Continuing the BMW’s exterior theme, the cabin is much more staid than the Audi’s design. Gorgeous steering wheel and some subtle M badges aside, there isn’t much to make it feel truly special. Build quality is excellent though, and its iDrive infotainment system is the best setup on the market being both the slickest and the easiest to use.

The Mustang can’t compete with the other two in terms of quality, with plenty of cheap-feeling plastics spoiling the feel. It looks great though, in a typically all-American way, and the galloping mustang logo on the steering wheel adds a sense of occasion.

Ford Mustang vs Audi TT vs BMW M235i – practicality

As the smallest car here, the Audi is also the least practical. Even short adults will feel like they’ve been folded in half to make their way into one of the two rear seats, with headroom in particular being very poor. Accept that you’ll never cater for more than two, and you can fold the rear seats away to increase the 305-litre boot to a handy 712-litre space.

The BMW is the most accommodating car of the trio. The rear seats can cater for two adults for shorter journeys without much complaining, while in-car storage options are also the most plentiful here. Child seat installation is easy thanks to isofix mounting points that are simple to locate. The boot measures 390 litres and has a reasonably wide opening.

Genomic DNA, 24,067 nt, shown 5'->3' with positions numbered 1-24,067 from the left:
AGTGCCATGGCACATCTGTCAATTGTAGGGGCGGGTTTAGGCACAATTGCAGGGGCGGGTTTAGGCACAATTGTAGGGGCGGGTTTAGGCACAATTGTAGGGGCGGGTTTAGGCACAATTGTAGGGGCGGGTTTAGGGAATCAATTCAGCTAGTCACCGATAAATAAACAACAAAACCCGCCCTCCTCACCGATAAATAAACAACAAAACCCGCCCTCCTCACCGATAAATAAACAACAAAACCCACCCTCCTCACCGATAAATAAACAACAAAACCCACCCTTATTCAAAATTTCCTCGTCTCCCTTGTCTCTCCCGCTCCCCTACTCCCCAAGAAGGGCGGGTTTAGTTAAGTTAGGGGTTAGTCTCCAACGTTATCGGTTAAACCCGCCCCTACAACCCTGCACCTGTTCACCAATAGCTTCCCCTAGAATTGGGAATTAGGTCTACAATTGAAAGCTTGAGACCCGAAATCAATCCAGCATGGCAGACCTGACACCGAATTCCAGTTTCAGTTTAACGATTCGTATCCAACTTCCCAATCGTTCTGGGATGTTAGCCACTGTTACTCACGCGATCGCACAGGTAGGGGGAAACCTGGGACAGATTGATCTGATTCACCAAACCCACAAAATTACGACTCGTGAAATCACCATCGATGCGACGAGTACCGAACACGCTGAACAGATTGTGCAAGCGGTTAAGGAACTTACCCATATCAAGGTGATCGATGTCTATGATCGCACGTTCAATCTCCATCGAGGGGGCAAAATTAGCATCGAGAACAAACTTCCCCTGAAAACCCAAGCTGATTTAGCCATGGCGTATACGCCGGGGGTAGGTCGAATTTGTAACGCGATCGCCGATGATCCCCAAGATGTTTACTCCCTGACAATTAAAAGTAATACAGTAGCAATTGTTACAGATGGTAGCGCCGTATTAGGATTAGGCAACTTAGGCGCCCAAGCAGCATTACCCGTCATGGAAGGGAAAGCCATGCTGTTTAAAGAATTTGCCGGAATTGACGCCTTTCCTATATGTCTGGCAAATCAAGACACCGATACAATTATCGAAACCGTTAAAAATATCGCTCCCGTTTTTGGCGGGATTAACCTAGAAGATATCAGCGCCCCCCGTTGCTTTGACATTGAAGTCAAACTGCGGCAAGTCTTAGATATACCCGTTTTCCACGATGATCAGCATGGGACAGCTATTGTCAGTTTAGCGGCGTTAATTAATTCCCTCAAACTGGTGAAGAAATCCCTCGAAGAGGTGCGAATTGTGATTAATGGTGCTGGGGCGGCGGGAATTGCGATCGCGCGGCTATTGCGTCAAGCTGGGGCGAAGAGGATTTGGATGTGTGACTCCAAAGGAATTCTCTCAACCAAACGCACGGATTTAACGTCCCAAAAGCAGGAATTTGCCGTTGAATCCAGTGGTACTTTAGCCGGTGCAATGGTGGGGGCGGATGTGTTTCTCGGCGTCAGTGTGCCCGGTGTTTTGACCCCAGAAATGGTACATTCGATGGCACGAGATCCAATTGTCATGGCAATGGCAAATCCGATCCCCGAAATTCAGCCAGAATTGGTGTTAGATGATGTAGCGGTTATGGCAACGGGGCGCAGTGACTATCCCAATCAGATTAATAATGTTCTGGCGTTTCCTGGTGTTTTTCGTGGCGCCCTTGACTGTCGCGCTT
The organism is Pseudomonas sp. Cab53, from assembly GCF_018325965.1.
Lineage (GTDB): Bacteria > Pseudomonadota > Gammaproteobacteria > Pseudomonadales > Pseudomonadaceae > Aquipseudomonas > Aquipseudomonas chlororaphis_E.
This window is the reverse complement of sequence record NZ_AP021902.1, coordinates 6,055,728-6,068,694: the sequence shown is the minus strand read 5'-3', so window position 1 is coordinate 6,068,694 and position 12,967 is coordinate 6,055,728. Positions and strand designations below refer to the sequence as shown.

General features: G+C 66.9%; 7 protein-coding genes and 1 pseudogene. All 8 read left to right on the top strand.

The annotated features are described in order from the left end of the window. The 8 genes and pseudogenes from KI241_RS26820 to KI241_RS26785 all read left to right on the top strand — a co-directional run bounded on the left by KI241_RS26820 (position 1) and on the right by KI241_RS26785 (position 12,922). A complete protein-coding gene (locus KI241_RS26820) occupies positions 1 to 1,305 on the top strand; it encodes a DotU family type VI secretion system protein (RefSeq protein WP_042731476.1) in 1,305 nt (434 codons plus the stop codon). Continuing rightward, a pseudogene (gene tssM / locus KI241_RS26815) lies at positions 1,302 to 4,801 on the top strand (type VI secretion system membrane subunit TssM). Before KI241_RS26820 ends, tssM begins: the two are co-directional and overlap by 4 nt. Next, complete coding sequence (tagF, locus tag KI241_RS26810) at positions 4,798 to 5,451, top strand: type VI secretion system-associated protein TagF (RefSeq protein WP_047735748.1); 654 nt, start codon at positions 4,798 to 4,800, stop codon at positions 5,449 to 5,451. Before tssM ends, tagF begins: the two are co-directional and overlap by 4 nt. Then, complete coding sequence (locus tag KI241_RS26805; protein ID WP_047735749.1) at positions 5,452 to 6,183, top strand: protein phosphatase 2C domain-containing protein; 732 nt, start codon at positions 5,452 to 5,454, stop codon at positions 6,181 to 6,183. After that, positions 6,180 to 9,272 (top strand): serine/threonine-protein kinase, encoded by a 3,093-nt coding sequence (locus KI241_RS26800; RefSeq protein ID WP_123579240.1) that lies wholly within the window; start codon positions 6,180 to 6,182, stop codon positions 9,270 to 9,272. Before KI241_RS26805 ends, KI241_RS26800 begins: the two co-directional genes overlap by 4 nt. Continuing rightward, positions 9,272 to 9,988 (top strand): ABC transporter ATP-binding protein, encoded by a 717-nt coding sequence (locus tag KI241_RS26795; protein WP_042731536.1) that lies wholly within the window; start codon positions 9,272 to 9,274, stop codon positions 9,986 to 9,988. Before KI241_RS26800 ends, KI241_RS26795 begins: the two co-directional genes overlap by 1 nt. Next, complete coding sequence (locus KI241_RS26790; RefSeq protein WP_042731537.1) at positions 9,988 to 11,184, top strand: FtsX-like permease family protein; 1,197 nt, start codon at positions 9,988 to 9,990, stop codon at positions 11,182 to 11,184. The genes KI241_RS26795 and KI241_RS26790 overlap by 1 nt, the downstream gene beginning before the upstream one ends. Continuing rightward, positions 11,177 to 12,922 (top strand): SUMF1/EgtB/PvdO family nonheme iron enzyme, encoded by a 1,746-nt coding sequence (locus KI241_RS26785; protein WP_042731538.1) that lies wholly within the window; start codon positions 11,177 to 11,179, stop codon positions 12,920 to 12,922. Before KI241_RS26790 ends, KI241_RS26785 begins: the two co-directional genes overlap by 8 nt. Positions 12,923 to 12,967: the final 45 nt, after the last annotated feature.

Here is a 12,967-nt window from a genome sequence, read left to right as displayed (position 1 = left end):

Considering the size of the Mustang, rear seat passengers might feel a little cheated when it comes to space. Blame the sloping fastback roofline that limits headroom. Though the 408-litre boot is slightly larger than the BMW’s, the smaller opening makes it less usable in the real world. Storage space inside isn’t great, either.

Ford Mustang vs Audi TT vs BMW M235i – engines

True to form, the three coupes not only take radically different approaches from the outside, but under the bonnet, too. The 2.0-litre four-cylinder turbo sitting under the bonnet of the Audi TT is the least powerful here. Thanks to that four-wheel-drive system, however, it leaps off the line to deliver a 0-62mph time of 5.3 seconds.

The BMW boasts two extra cylinders, another turbo and an extra litre of capacity to produce 326hp – 96hp more than the Audi. The BMW is faster but, thanks to the need to heft around an extra 190kg, the difference isn’t that much – it reaches 62mph from rest in five seconds dead.

The Mustang is more powerful still. Its comparatively huge 5.0-litre V8 pumps out a whopping 416hp and is accompanied by a fantastic muscle car soundtrack. Like the BMW, it sends its power to just the rear wheels, and cracks the benchmark 0-62mph dash in 4.8 seconds.

The penalty for that power and noise is ruinous fuel consumption. An official 20.9mpg figure means the Ford lags well behind both the BMW’s 34.9mpg and the Audi’s 43.5mpg.